Novak Djokovic paid the ultimate price for the vaccine storm he helped to create

Novak Djokovic press conference

We are about to mark the first anniversary of a story that was the most talked about in tennis history, with Novak Djokovic’s deportation from Australia a mess that should have been avoided.

By Christmas 2021, the wheels were already in motion on a story that went well beyond tennis and into a global event that ended with the world No 1 leaving Australia under a huge cloud and facing an uncertain future in tennis.

Still unvaccinated against Covid-19, Djokovic is set to return to Australia in the coming days after being given permission by the country’s governing powers to return and here, we look back at the mistakes made by all sides in a story that produced no winners.


There was a widespread belief that Djokovic would not take a vaccine against Covid-19 after several comments made in both press conferences and podcasts.

The Serbian’s decision not to confirm his vaccine status added fuel to the story, with Australia’s firm policy that unvaccinated travellers would not be allowed into the country set in stone.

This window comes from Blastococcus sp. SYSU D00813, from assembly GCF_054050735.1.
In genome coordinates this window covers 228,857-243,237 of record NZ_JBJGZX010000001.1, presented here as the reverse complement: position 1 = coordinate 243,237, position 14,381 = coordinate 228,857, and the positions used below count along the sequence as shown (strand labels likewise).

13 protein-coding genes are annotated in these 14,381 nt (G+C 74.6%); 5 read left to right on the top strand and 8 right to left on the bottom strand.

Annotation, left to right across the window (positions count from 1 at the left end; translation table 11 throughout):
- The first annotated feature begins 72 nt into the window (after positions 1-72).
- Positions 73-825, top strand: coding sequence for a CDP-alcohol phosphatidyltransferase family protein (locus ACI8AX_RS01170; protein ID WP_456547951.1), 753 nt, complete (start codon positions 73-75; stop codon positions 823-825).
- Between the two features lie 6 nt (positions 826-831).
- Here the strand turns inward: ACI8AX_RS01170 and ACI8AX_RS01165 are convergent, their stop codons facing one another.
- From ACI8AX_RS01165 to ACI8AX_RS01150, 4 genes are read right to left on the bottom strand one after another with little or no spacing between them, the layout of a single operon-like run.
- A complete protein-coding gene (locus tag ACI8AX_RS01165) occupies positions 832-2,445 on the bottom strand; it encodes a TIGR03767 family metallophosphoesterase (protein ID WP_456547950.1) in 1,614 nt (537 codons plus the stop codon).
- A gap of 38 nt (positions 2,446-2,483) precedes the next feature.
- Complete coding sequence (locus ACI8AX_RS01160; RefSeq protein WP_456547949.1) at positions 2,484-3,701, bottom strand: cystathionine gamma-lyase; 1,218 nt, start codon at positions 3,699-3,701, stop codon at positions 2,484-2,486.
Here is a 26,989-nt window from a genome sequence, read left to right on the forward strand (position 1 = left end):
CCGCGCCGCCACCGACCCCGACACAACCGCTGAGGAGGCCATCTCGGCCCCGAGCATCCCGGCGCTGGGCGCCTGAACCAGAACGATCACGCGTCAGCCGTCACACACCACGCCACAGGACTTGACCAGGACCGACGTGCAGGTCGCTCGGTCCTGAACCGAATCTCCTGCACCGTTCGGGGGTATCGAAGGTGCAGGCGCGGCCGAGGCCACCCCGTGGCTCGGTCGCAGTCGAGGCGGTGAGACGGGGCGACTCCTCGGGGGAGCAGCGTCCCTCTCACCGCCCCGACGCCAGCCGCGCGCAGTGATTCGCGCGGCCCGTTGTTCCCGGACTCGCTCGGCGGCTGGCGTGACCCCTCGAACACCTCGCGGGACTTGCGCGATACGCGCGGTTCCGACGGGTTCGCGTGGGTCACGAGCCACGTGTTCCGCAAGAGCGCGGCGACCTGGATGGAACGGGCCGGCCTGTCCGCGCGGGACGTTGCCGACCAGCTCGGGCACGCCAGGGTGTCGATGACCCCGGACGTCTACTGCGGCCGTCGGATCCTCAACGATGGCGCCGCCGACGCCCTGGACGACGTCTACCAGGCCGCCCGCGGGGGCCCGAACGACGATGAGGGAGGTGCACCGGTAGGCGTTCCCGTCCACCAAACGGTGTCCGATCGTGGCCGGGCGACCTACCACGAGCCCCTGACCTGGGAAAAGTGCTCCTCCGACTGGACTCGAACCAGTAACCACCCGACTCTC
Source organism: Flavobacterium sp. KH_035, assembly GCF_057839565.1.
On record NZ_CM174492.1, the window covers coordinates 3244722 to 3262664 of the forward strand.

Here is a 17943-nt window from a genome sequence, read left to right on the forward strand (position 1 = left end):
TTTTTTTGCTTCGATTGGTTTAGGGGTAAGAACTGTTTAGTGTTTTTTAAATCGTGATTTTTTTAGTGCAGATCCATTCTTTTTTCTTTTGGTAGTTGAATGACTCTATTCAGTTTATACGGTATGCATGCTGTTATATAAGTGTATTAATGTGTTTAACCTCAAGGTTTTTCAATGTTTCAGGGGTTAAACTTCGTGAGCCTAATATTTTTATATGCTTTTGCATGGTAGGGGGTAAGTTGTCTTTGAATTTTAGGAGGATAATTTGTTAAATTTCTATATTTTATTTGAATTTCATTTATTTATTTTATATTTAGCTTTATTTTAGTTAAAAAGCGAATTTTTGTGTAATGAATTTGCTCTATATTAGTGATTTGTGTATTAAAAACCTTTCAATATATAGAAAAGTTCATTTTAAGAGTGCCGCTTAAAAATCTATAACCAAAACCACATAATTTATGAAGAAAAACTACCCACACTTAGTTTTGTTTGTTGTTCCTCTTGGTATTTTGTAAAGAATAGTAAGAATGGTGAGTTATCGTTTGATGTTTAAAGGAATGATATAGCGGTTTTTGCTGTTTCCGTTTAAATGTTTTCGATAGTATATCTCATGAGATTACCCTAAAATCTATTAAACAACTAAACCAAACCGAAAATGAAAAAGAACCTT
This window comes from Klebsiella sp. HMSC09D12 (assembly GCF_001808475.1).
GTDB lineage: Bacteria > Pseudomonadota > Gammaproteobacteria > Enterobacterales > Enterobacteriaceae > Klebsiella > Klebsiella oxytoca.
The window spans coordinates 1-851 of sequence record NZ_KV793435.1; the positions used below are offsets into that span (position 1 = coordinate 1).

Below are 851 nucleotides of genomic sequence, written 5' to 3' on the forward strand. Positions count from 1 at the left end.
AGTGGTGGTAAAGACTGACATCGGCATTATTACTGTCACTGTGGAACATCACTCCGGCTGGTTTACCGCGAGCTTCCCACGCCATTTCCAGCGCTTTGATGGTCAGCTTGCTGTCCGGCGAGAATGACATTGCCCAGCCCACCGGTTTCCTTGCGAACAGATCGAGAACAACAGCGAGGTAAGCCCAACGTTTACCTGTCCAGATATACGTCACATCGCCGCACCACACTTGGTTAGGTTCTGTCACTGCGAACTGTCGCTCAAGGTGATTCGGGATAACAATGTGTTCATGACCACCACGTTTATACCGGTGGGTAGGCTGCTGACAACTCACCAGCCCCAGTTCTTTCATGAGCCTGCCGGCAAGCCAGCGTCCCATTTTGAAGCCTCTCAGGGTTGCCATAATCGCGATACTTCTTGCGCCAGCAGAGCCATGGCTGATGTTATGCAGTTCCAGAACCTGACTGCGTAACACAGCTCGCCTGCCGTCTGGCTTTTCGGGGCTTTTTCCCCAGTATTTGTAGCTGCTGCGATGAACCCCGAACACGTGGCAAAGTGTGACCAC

So the stage was set for Djokovic to either take the vaccine and play at the Australian Open or apply for a medical exception to enter Melbourne.


What came next was a concoction of Djokovic’s making.

The defending Australian Open champion had a short window to contract Covid after the ATP Finals and the period he needed to apply for a medical exemption to enter Australia and obtain medical proof he had the virus.

The timing of the week Djokovic stated he had Covid fell neatly into that window, yet it also coincided with public events in Serbia and a big media interview.

He later claimed he knew he had Covid as he did his media duties, with that level of recklessness fuelling the animosity towards him.

His other big mistake was a smiling social media message (above) confirming he had been given a medical exemption, with the mood changing among the Australian public when it appeared Djokovic was being given special treatment to enter the country.